Neil Armstrong, the first man to walk on the moon, has died on August 25, 2012, at age 82.
Armstrong's subsequent refusal to hog
the public limelight -- his withdrawal into a completely private life, because he
didn't want to take exclusive credit for an achievement that he felt
(rightly) was the product of many brilliant, dedicated, unsung individuals -- is one of the things that, in my mind, most marks him as a hero. And certainly, as an individualist.
His post-Apollo career -- in which he repelled every offer to
exploit his status for glory or money -- is completely opposite the
typical course followed by the vacuous instant "celebrities" of our
morally bankrupt Reality TV era. His life, to the contrary, was the
triumph of private substance over public "celebrity." He simply refused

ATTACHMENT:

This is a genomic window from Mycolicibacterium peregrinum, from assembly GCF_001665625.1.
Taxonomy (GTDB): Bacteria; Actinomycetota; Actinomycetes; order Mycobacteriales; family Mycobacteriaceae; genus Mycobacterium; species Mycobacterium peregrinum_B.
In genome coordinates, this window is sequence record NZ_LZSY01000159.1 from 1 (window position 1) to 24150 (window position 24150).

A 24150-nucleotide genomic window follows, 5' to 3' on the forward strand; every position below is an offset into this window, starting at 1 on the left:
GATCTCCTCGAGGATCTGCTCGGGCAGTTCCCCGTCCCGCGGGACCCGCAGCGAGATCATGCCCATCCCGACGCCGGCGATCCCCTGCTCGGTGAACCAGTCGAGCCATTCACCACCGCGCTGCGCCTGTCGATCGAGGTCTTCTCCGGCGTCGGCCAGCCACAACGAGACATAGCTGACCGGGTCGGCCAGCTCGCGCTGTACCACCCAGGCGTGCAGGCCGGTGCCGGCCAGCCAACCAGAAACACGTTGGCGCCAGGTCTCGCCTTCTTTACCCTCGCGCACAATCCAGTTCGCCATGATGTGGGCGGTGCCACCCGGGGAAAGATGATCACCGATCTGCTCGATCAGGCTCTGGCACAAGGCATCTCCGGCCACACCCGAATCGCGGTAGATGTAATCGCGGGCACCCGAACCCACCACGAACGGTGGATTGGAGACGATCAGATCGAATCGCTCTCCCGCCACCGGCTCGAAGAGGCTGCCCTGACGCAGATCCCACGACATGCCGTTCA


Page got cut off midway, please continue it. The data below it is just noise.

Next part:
to sacrifice a personal life and its independence to become some
sort of collective "role model."
Armstrong had begun his career as an engineer's engineer,
as a brave test pilot -- a man for whom the substantive rewards of
conquering Nature were infinitely greater than the illusory rewards of
conquering Society. He later became a teacher and a businessman. All of these were the professions of someone whose focus was on the facts of reality -- not winning the approval and adulation of others.
Neil Armstrong's greatness was not that he
was the first to make that "one small step for a man" that became such "a
giant leap for mankind." His real greatness is that he grasped, at the
core of his being, what it was to be a man.
And in that unsung role, as one commentator just put it, his passing is truly "one giant loss for mankind."